Win Burleson reports that he is presently working on the design and development of a personal-size airship, which will allow for greater ease of movement at slow speeds through air, similar to those personal aquatic submersibles becoming available now.

    Charlie Brush, MED-50, was extolled, at the February meeting as the principal person involved in bringing about the membership of women in the Explorers Club. He accomplished this during his tenure as President, from 1978 to 1981.

    Steve Smith, FN-96, who accompanied Chairman Bob Schmieder on his Easter Island expedition, most recently has been exploring the Micronesian island of Kosrae. His project is to place a string of buoys around the reef of Kosrae as a form of "fence" to discourage fishermen and transient scuba divers. This atoll is one of the very rare places in the world where the coral formations are still pristine, and have not been over-dived or over-fished.


    By the time the March meeting is held, those of the Northern California Chapter who went to the annual ECAD dinner and weekend in New York will be back in California. To be held this year on March 22, and surrounded by events occurring Friday evening March 21, and during the day Saturday March 22 as well, this event promises to at least match, if not surpass, previous annual meetings.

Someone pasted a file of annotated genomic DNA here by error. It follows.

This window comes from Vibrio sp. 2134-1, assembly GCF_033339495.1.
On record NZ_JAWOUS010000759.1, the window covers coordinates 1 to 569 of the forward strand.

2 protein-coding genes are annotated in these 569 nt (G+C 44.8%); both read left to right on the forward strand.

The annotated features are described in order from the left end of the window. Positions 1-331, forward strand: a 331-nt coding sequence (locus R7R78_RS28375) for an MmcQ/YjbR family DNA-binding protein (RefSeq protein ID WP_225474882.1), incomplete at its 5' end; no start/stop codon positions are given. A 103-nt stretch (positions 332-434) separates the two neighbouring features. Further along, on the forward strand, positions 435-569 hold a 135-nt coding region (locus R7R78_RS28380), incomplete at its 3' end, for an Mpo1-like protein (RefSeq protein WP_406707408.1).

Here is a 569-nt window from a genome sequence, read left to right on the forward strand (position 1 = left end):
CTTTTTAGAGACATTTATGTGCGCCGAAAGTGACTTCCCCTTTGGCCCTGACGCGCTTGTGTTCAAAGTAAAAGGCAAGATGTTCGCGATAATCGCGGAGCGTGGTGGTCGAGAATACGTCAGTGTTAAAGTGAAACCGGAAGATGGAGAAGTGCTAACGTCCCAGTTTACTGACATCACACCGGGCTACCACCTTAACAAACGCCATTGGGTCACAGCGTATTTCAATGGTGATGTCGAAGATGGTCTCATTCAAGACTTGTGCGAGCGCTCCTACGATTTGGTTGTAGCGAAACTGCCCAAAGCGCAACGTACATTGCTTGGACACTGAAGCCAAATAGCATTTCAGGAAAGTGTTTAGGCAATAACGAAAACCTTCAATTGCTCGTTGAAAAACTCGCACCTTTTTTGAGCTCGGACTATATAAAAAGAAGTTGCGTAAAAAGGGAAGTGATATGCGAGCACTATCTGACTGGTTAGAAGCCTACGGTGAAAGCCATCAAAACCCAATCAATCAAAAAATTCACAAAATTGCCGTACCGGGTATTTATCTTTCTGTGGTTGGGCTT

Heard Island

    At the February 28 meeting, Chairman Bob Schmieder, FN-86, treated the membership to a vicarious trip to Heard Island in the southern Indian Ocean, the closest land mass to Antarctica. Called Dxpedition 97, the adventure was conceived as an adventure for ham radio operators who have a particular interest in long range radio contacts, since it would be the furthest distance they could be from home in the western United States. Schmieder's group had planned to visit the island in 1995, but plans did not gel, and the trip was postponed to the "summer" of 1997.

    Their trip began here in the Bay Area and was routed through Reunion Island, where all 34 tons of supplies were loaded on a ship which would be passing Heard Island. On arrival, all of the supplies were then picked up and landed on the island by a 37 year old heavy duty helicopter. Making one flight from the ship to the shore every two to three minutes, the helicopter took 51 flights to load all the group's gear.

    A computerized radio beacon was set up immediately upon arrival to announce to the radio world the group's presence, location, and call letters. It continued in operation during the group's entire stay. This beacon was designed and built by Jack Troster, MN-96, and Bob Fabry, MN-90, who was also a participant in DXpedition 97.